• 3. If the employer relies on an outside contractor for such services, the employer will want the contractor to verify its competency and compliance with the foregoing practices.

  • 4. If the employer is a tenant, the employer should confirm with its landlord or the landlord's property manager that the level of custodial services will be tailored to the COVID-19 environment.


  • J. Personal protective equipment

  • 1. Assess the extent to which personal protective equipment (masks, gloves, facial shields, and other protective gear) is appropriate to the hazards a worker can be anticipated to encounter, while keeping in mind any government guidance or mandates regarding the preserving or reserving of certain kinds of equipment for medical and emergency personnel.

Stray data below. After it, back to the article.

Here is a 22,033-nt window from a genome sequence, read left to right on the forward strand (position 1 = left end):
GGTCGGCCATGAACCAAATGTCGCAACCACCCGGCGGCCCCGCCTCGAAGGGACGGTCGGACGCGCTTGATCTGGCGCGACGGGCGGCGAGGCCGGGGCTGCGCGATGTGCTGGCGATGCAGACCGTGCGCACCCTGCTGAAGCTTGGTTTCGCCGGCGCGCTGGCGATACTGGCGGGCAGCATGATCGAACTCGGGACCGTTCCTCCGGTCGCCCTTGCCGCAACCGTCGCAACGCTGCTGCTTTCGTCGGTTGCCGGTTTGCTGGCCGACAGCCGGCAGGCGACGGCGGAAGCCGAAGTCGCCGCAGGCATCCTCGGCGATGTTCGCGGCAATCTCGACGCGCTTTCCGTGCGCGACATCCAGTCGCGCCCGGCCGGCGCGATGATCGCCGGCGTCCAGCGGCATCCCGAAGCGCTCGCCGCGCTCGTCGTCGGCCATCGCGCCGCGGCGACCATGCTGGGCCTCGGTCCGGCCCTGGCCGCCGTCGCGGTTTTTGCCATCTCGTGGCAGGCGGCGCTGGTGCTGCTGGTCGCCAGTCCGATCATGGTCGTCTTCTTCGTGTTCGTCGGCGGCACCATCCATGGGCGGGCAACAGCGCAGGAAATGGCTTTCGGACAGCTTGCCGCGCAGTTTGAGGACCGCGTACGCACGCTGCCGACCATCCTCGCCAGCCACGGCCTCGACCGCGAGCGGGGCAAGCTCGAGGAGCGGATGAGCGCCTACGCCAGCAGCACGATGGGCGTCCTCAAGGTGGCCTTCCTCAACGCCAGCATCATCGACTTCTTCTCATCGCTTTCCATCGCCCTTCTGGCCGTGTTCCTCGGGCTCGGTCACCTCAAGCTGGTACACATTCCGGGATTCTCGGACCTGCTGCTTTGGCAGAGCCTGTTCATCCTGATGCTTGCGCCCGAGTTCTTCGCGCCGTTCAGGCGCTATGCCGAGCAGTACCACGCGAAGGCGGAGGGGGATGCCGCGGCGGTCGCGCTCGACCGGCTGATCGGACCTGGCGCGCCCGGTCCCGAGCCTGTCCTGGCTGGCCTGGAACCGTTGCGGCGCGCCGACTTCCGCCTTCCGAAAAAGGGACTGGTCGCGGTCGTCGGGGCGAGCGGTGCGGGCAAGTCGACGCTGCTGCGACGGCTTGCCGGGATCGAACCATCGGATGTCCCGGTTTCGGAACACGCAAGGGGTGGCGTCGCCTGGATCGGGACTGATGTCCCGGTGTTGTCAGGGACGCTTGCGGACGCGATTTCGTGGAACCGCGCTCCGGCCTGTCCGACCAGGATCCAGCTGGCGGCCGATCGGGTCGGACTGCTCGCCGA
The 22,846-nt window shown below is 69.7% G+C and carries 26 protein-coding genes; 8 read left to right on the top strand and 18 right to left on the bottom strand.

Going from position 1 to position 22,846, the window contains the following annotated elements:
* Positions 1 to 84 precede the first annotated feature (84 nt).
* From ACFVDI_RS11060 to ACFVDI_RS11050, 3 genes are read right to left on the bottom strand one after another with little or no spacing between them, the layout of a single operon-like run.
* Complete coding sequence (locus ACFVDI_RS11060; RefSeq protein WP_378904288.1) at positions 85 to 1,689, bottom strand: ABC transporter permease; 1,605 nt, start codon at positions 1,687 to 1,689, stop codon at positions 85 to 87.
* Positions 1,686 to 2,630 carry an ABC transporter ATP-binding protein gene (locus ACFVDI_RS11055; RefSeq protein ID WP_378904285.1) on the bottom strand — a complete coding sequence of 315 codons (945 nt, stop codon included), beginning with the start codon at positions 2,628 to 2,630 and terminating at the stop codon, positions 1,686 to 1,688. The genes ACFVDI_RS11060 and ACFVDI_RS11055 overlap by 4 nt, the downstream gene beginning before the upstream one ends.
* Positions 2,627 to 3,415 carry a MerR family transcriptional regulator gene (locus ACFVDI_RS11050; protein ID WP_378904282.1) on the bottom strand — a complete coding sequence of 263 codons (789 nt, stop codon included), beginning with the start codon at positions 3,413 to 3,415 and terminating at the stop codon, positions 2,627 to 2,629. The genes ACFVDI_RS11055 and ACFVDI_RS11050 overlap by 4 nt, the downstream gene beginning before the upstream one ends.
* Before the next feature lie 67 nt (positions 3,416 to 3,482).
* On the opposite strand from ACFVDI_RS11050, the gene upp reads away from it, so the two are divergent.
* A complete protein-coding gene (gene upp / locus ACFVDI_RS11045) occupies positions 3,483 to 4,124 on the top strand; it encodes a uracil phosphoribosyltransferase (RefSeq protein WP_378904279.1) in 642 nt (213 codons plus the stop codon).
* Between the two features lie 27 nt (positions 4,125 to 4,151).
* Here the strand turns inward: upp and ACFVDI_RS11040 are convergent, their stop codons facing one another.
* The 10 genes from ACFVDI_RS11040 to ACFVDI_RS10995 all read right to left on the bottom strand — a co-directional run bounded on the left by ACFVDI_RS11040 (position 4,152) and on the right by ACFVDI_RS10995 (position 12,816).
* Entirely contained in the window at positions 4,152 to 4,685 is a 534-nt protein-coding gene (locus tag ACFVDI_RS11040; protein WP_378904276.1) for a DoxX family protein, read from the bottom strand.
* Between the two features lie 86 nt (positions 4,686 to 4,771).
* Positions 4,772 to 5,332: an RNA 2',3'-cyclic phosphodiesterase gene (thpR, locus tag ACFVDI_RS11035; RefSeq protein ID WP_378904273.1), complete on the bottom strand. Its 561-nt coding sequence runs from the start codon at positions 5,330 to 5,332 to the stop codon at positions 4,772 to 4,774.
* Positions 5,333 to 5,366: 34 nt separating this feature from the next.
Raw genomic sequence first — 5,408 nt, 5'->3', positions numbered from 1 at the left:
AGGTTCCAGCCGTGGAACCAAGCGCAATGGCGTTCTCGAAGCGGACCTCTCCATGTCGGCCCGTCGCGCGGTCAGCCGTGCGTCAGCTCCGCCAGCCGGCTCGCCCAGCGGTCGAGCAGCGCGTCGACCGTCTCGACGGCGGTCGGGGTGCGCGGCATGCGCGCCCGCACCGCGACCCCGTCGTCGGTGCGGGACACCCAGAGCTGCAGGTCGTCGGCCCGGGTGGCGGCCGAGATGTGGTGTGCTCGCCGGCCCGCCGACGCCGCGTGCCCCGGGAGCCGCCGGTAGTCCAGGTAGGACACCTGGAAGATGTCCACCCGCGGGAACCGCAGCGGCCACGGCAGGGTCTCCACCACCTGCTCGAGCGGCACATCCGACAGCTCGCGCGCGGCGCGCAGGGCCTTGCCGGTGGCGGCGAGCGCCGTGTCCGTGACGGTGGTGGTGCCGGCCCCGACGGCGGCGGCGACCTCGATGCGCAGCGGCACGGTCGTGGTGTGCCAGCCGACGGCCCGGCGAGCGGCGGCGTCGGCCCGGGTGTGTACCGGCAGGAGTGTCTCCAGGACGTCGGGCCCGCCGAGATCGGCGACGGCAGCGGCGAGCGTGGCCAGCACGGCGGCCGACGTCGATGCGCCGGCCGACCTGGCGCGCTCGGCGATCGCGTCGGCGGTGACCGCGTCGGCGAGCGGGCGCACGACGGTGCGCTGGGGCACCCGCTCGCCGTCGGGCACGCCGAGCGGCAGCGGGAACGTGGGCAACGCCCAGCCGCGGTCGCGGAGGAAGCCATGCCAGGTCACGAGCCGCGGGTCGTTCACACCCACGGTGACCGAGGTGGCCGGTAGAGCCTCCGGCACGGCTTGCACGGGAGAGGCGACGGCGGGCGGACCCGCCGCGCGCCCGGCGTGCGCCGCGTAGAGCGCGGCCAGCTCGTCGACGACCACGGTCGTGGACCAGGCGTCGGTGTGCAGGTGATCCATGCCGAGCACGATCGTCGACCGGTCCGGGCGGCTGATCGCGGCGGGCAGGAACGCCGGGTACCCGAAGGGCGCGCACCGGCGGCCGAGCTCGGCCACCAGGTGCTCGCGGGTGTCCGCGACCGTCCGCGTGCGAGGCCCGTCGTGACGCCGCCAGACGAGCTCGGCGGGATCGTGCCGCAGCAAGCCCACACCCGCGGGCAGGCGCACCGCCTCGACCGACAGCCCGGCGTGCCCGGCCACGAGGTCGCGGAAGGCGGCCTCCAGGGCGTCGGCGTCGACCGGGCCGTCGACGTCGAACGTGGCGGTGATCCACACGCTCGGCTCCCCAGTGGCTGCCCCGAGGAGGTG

• 2. The employer needs to be sure that it has adequate supplies of PPE to provide to workers and has trained workers on when and how to safely use PPE, when to change PPE, and how to dispose of PPE.

  • 3. Be prepared for employees to request PPE in situations where the hazard analysis and best practice guidelines do not indicate that PPE is required.

  • 4. Consider allowing employees to utilize PPE for comfort or convenience reasons (i.e., employee relations) unless it would create an undue expense or business disruption, or if using the PPE would itself create a hazard (such as an improperly fitted N95 or other respirator mask).

  • 5. In some cases, an employee may request to use personal PPE in lieu of employer-provided PPE. Because such requests may require the employer to evaluate the efficacy and suitability of the substitute (including testing to be sure it is not contaminated), we generally discourage employers from allowing this option, absent specific government guidance to the contrary.


  • K. Clients, customers, and visitors